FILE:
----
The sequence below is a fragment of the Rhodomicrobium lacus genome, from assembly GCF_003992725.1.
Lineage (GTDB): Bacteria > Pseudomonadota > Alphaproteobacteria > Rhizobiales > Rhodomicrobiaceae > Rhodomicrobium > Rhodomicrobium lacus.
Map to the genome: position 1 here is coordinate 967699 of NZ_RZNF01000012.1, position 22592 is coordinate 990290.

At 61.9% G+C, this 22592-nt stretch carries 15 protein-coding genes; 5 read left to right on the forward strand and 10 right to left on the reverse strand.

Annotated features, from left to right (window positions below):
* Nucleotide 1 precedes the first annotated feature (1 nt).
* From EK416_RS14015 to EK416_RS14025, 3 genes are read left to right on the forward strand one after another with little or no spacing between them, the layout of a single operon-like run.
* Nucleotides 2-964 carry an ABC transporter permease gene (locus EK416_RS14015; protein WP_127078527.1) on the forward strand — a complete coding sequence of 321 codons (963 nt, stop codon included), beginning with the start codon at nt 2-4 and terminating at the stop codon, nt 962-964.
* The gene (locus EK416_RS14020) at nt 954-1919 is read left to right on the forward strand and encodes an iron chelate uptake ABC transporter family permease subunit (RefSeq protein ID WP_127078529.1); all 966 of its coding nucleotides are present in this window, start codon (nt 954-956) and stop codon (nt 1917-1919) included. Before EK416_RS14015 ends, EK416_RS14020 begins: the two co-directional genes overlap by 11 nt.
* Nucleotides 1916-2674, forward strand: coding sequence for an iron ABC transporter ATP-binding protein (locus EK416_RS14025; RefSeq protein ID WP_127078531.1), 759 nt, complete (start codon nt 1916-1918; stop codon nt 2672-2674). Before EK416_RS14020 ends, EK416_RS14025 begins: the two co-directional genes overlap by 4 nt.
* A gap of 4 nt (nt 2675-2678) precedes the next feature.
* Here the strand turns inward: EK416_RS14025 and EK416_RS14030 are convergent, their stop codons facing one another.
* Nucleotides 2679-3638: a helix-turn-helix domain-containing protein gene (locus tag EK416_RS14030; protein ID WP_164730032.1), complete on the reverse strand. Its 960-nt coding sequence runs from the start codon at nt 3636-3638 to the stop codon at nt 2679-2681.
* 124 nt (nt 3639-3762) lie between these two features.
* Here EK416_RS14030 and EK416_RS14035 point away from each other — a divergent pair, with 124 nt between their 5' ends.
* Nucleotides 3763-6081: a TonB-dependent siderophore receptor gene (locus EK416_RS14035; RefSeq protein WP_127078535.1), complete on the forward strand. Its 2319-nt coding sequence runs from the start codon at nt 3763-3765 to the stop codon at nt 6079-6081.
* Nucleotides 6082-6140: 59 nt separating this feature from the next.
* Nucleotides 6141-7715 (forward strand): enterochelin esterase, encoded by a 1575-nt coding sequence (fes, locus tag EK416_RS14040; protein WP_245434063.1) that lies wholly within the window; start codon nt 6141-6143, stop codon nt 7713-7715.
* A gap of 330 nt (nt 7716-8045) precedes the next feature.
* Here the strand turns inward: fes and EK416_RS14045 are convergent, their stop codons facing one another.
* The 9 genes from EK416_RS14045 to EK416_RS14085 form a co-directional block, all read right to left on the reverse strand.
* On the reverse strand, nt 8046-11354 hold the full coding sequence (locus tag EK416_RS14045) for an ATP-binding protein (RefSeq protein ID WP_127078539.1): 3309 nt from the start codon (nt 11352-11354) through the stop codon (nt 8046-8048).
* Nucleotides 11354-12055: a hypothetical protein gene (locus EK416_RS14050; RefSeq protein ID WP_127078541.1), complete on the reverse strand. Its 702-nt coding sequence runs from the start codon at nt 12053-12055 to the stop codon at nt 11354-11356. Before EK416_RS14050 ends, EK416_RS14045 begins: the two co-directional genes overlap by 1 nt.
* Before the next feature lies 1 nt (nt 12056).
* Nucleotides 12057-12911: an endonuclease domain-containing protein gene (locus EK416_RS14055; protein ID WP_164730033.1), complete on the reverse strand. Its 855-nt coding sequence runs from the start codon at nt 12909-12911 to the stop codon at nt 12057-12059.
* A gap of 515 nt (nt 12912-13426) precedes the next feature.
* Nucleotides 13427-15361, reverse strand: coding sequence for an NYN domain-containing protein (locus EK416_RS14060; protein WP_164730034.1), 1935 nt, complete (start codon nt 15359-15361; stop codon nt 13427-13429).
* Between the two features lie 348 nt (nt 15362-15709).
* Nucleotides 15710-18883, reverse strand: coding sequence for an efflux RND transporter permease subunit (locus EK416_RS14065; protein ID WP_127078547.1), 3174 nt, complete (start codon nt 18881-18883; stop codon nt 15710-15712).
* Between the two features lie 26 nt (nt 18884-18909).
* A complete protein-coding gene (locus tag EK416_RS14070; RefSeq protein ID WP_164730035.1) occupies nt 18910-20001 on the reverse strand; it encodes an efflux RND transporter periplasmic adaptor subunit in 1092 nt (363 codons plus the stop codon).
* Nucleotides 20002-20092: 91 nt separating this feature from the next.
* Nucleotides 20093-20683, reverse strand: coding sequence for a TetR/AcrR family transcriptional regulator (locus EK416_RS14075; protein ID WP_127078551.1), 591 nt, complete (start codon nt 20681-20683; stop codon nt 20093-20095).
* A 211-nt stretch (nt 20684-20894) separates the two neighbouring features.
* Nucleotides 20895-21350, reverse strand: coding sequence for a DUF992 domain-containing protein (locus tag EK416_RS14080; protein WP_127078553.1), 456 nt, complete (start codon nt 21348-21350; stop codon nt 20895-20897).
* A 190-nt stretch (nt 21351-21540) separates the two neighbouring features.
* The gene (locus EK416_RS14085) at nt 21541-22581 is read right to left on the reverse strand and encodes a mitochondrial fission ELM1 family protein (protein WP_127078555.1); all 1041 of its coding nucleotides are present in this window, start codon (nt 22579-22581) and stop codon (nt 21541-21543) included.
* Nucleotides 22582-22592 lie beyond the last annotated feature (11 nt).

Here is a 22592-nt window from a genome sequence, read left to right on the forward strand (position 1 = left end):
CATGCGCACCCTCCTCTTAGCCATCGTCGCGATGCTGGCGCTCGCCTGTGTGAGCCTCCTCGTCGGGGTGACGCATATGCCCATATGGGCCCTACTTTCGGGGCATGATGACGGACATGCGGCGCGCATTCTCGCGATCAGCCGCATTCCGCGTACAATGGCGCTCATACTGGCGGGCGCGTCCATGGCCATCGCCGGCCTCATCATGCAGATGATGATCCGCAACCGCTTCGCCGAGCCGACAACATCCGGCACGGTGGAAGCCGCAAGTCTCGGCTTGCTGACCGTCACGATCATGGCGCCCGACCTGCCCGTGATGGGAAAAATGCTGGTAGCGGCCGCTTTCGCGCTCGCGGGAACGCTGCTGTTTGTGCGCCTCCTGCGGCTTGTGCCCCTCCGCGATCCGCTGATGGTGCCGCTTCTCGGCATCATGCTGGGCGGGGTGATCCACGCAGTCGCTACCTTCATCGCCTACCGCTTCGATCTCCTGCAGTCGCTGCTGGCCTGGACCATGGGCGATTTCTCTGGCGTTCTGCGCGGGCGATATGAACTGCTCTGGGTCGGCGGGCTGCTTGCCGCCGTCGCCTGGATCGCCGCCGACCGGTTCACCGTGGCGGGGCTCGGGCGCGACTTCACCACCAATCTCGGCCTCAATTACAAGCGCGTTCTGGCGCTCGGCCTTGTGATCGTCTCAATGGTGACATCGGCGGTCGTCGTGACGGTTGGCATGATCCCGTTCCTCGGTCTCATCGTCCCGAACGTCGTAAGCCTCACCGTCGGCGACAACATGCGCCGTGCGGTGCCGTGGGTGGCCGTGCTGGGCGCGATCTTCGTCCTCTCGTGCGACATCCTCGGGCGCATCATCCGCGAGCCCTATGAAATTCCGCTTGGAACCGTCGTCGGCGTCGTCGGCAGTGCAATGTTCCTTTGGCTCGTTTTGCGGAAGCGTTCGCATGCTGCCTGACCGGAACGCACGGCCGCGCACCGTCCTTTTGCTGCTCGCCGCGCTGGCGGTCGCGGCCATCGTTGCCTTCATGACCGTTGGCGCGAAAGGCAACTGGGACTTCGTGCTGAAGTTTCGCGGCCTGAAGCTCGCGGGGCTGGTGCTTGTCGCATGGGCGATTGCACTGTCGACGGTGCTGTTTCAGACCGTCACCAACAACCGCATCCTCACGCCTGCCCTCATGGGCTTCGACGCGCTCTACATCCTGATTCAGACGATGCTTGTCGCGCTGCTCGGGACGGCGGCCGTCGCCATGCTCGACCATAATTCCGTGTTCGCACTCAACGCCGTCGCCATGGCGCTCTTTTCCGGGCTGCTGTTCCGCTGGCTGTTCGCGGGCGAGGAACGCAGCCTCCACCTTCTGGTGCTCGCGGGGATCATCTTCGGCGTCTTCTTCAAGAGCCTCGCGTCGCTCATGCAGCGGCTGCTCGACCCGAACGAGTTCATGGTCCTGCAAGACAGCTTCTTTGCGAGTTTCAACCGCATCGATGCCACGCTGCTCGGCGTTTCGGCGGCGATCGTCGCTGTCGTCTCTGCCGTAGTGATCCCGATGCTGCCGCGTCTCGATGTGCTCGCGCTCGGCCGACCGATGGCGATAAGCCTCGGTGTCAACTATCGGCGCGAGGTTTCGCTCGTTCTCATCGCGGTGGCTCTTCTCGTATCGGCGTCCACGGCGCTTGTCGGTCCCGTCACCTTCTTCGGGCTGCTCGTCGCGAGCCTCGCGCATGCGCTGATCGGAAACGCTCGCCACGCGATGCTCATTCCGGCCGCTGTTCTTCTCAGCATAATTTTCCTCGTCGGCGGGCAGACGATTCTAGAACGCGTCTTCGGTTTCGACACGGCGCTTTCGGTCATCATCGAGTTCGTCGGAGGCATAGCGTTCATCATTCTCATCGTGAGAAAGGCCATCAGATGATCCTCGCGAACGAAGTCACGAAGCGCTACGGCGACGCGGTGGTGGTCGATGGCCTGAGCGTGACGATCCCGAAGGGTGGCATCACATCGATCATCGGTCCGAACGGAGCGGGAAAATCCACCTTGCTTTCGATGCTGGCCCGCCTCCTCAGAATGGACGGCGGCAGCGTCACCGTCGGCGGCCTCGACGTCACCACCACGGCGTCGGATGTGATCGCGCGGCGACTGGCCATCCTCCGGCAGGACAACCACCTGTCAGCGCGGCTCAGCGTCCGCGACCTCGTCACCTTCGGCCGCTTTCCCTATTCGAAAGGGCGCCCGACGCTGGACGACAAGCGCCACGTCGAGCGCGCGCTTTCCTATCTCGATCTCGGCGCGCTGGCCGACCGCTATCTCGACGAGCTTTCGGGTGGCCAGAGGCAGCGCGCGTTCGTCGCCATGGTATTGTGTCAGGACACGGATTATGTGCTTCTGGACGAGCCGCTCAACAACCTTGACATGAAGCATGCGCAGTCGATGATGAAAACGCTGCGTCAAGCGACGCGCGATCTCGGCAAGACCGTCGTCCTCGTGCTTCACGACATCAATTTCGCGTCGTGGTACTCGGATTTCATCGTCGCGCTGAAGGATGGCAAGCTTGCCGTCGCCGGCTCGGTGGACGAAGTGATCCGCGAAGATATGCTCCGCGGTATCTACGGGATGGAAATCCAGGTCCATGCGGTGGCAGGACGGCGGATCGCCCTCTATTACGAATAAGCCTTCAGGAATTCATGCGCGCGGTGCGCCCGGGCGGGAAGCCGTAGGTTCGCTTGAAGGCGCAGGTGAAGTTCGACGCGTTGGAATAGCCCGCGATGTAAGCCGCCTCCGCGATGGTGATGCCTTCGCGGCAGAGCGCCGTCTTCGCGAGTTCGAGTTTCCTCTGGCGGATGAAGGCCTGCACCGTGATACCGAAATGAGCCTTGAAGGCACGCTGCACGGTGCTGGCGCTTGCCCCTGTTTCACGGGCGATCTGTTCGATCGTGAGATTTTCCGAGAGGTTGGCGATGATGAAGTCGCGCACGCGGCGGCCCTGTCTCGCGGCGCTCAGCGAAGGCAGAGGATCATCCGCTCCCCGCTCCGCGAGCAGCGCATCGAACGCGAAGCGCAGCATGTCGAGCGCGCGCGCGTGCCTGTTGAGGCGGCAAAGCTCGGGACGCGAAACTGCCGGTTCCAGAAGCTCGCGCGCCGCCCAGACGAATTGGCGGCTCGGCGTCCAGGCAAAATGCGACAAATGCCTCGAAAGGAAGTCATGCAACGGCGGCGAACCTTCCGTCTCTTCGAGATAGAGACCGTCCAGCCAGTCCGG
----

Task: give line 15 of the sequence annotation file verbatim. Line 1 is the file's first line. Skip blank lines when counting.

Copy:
* Here EK416_RS14030 and EK416_RS14035 point away from each other — a divergent pair, with 124 nt between their 5' ends.